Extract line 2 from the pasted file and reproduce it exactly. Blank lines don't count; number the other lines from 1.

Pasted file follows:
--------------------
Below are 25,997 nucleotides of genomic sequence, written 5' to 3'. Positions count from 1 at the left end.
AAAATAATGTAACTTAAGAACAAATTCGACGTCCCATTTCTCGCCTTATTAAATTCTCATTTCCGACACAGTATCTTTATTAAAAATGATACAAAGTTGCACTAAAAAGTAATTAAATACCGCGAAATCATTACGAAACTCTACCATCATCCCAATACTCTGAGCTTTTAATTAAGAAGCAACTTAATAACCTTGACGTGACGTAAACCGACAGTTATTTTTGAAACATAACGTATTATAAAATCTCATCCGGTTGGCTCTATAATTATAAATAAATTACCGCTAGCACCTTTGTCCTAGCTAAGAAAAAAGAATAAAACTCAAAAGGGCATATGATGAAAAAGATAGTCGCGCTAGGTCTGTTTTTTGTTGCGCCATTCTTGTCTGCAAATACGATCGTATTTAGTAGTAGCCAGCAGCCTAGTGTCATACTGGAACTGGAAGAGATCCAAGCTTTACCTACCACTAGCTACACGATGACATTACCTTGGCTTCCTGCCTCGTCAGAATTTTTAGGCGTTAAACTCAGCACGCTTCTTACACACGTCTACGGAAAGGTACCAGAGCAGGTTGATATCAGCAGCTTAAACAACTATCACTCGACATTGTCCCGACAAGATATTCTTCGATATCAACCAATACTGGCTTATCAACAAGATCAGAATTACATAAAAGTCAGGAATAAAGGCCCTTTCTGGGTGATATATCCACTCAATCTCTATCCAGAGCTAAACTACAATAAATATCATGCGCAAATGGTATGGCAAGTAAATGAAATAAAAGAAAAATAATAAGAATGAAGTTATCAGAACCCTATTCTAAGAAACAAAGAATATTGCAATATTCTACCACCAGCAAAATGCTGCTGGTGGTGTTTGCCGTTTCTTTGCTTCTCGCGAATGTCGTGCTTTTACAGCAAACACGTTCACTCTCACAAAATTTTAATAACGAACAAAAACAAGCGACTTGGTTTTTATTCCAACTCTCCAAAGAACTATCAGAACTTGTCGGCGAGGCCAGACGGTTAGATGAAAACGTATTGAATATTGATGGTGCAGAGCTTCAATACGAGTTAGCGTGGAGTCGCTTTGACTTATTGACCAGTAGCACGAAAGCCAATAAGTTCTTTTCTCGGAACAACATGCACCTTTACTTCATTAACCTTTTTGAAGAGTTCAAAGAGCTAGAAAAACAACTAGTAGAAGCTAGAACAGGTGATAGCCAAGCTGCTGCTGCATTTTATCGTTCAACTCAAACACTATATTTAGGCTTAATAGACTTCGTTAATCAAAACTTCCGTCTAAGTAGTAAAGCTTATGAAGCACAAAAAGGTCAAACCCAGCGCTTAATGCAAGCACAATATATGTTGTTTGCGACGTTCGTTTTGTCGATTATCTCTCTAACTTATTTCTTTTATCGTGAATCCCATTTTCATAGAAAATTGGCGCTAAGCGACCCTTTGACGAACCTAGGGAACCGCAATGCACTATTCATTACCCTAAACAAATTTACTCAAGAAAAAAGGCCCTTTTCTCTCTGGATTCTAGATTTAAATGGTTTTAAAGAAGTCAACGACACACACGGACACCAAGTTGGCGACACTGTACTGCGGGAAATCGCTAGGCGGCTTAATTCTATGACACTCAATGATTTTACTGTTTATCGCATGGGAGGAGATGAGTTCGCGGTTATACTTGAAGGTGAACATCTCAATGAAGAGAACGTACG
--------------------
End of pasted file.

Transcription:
AAAATAATGTAACTTAAGAACAAATTCGACGTCCCATTTCTCGCCTTATTAAATTCTCATTTCCGACACAGTATCTTTATTAAAAATGATACAAAGTTGCACTAAAAAGTAATTAAATACCGCGAAATCATTACGAAACTCTACCATCATCCCAATACTCTGAGCTTTTAATTAAGAAGCAACTTAATAACCTTGACGTGACGTAAACCGACAGTTATTTTTGAAACATAACGTATTATAAAATCTCATCCGGTTGGCTCTATAATTATAAATAAATTACCGCTAGCACCTTTGTCCTAGCTAAGAAAAAAGAATAAAACTCAAAAGGGCATATGATGAAAAAGATAGTCGCGCTAGGTCTGTTTTTTGTTGCGCCATTCTTGTCTGCAAATACGATCGTATTTAGTAGTAGCCAGCAGCCTAGTGTCATACTGGAACTGGAAGAGATCCAAGCTTTACCTACCACTAGCTACACGATGACATTACCTTGGCTTCCTGCCTCGTCAGAATTTTTAGGCGTTAAACTCAGCACGCTTCTTACACACGTCTACGGAAAGGTACCAGAGCAGGTTGATATCAGCAGCTTAAACAACTATCACTCGACATTGTCCCGACAAGATATTCTTCGATATCAACCAATACTGGCTTATCAACAAGATCAGAATTACATAAAAGTCAGGAATAAAGGCCCTTTCTGGGTGATATATCCACTCAATCTCTATCCAGAGCTAAACTACAATAAATATCATGCGCAAATGGTATGGCAAGTAAATGAAATAAAAGAAAAATAATAAGAATGAAGTTATCAGAACCCTATTCTAAGAAACAAAGAATATTGCAATATTCTACCACCAGCAAAATGCTGCTGGTGGTGTTTGCCGTTTCTTTGCTTCTCGCGAATGTCGTGCTTTTACAGCAAACACGTTCACTCTCACAAAATTTTAATAACGAACAAAAACAAGCGACTTGGTTTTTATTCCAACTCTCCAAAGAACTATCAGAACTTGTCGGCGAGGCCAGACGGTTAGATGAAAACGTATTGAATATTGATGGTGCAGAGCTTCAATACGAGTTAGCGTGGAGTCGCTTTGACTTATTGACCAGTAGCACGAAAGCCAATAAGTTCTTTTCTCGGAACAACATGCACCTTTACTTCATTAACCTTTTTGAAGAGTTCAAAGAGCTAGAAAAACAACTAGTAGAAGCTAGAACAGGTGATAGCCAAGCTGCTGCTGCATTTTATCGTTCAACTCAAACACTATATTTAGGCTTAATAGACTTCGTTAATCAAAACTTCCGTCTAAGTAGTAAAGCTTATGAAGCACAAAAAGGTCAAACCCAGCGCTTAATGCAAGCACAATATATGTTGTTTGCGACGTTCGTTTTGTCGATTATCTCTCTAACTTATTTCTTTTATCGTGAATCCCATTTTCATAGAAAATTGGCGCTAAGCGACCCTTTGACGAACCTAGGGAACCGCAATGCACTATTCATTACCCTAAACAAATTTACTCAAGAAAAAAGGCCCTTTTCTCTCTGGATTCTAGATTTAAATGGTTTTAAAGAAGTCAACGACACACACGGACACCAAGTTGGCGACACTGTACTGCGGGAAATCGCTAGGCGGCTTAATTCTATGACACTCAATGATTTTACTGTTTATCGCATGGGAGGAGATGAGTTCGCGGTTATACTTGAAGGTGAACATCTCAATGAAGAGAACGTACG